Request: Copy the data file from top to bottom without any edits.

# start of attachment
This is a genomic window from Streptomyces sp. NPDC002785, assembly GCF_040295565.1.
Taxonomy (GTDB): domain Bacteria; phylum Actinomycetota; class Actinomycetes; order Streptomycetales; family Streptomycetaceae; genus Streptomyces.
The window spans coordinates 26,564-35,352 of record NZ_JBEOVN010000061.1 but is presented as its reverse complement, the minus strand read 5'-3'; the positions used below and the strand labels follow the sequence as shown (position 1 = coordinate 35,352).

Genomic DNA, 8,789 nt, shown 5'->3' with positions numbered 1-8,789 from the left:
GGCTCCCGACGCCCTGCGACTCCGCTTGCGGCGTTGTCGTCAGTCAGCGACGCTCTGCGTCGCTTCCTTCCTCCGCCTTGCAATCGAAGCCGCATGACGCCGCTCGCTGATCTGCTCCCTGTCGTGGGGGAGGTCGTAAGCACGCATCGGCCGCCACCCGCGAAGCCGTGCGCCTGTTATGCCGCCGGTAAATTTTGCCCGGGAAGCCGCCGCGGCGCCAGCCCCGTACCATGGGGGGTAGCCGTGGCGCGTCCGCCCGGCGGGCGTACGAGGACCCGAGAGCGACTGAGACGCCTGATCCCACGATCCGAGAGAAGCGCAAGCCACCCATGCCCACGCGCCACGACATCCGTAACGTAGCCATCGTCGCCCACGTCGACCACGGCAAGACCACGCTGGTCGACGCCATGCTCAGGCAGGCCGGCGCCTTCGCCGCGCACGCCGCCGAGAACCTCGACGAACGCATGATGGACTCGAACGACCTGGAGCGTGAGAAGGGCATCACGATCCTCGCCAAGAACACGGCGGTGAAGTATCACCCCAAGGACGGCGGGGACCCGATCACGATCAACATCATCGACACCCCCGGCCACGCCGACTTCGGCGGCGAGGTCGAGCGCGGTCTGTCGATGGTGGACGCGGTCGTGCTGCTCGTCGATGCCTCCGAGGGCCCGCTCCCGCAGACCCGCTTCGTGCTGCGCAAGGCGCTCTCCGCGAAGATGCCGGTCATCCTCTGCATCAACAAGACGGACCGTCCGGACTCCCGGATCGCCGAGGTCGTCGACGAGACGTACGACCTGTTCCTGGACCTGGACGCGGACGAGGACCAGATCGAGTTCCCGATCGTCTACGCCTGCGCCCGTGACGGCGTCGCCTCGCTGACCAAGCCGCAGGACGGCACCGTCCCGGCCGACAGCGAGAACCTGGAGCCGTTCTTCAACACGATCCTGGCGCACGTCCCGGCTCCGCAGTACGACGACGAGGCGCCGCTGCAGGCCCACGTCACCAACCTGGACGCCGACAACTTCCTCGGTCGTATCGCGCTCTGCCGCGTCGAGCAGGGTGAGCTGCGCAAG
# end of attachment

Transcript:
This is a genomic window from Streptomyces sp. NPDC002785, assembly GCF_040295565.1.
Taxonomy (GTDB): domain Bacteria; phylum Actinomycetota; class Actinomycetes; order Streptomycetales; family Streptomycetaceae; genus Streptomyces.
The window spans coordinates 26,564-35,352 of record NZ_JBEOVN010000061.1 but is presented as its reverse complement, the minus strand read 5'-3'; the positions used below and the strand labels follow the sequence as shown (position 1 = coordinate 35,352).

Genomic DNA, 8,789 nt, shown 5'->3' with positions numbered 1-8,789 from the left:
GGCTCCCGACGCCCTGCGACTCCGCTTGCGGCGTTGTCGTCAGTCAGCGACGCTCTGCGTCGCTTCCTTCCTCCGCCTTGCAATCGAAGCCGCATGACGCCGCTCGCTGATCTGCTCCCTGTCGTGGGGGAGGTCGTAAGCACGCATCGGCCGCCACCCGCGAAGCCGTGCGCCTGTTATGCCGCCGGTAAATTTTGCCCGGGAAGCCGCCGCGGCGCCAGCCCCGTACCATGGGGGGTAGCCGTGGCGCGTCCGCCCGGCGGGCGTACGAGGACCCGAGAGCGACTGAGACGCCTGATCCCACGATCCGAGAGAAGCGCAAGCCACCCATGCCCACGCGCCACGACATCCGTAACGTAGCCATCGTCGCCCACGTCGACCACGGCAAGACCACGCTGGTCGACGCCATGCTCAGGCAGGCCGGCGCCTTCGCCGCGCACGCCGCCGAGAACCTCGACGAACGCATGATGGACTCGAACGACCTGGAGCGTGAGAAGGGCATCACGATCCTCGCCAAGAACACGGCGGTGAAGTATCACCCCAAGGACGGCGGGGACCCGATCACGATCAACATCATCGACACCCCCGGCCACGCCGACTTCGGCGGCGAGGTCGAGCGCGGTCTGTCGATGGTGGACGCGGTCGTGCTGCTCGTCGATGCCTCCGAGGGCCCGCTCCCGCAGACCCGCTTCGTGCTGCGCAAGGCGCTCTCCGCGAAGATGCCGGTCATCCTCTGCATCAACAAGACGGACCGTCCGGACTCCCGGATCGCCGAGGTCGTCGACGAGACGTACGACCTGTTCCTGGACCTGGACGCGGACGAGGACCAGATCGAGTTCCCGATCGTCTACGCCTGCGCCCGTGACGGCGTCGCCTCGCTGACCAAGCCGCAGGACGGCACCGTCCCGGCCGACAGCGAGAACCTGGAGCCGTTCTTCAACACGATCCTGGCGCACGTCCCGGCTCCGCAGTACGACGACGAGGCGCCGCTGCAGGCCCACGTCACCAACCTGGACGCCGACAACTTCCTCGGTCGTATCGCGCTCTGCCGCGTCGAGCAGGGTGAGCTGCGCAAG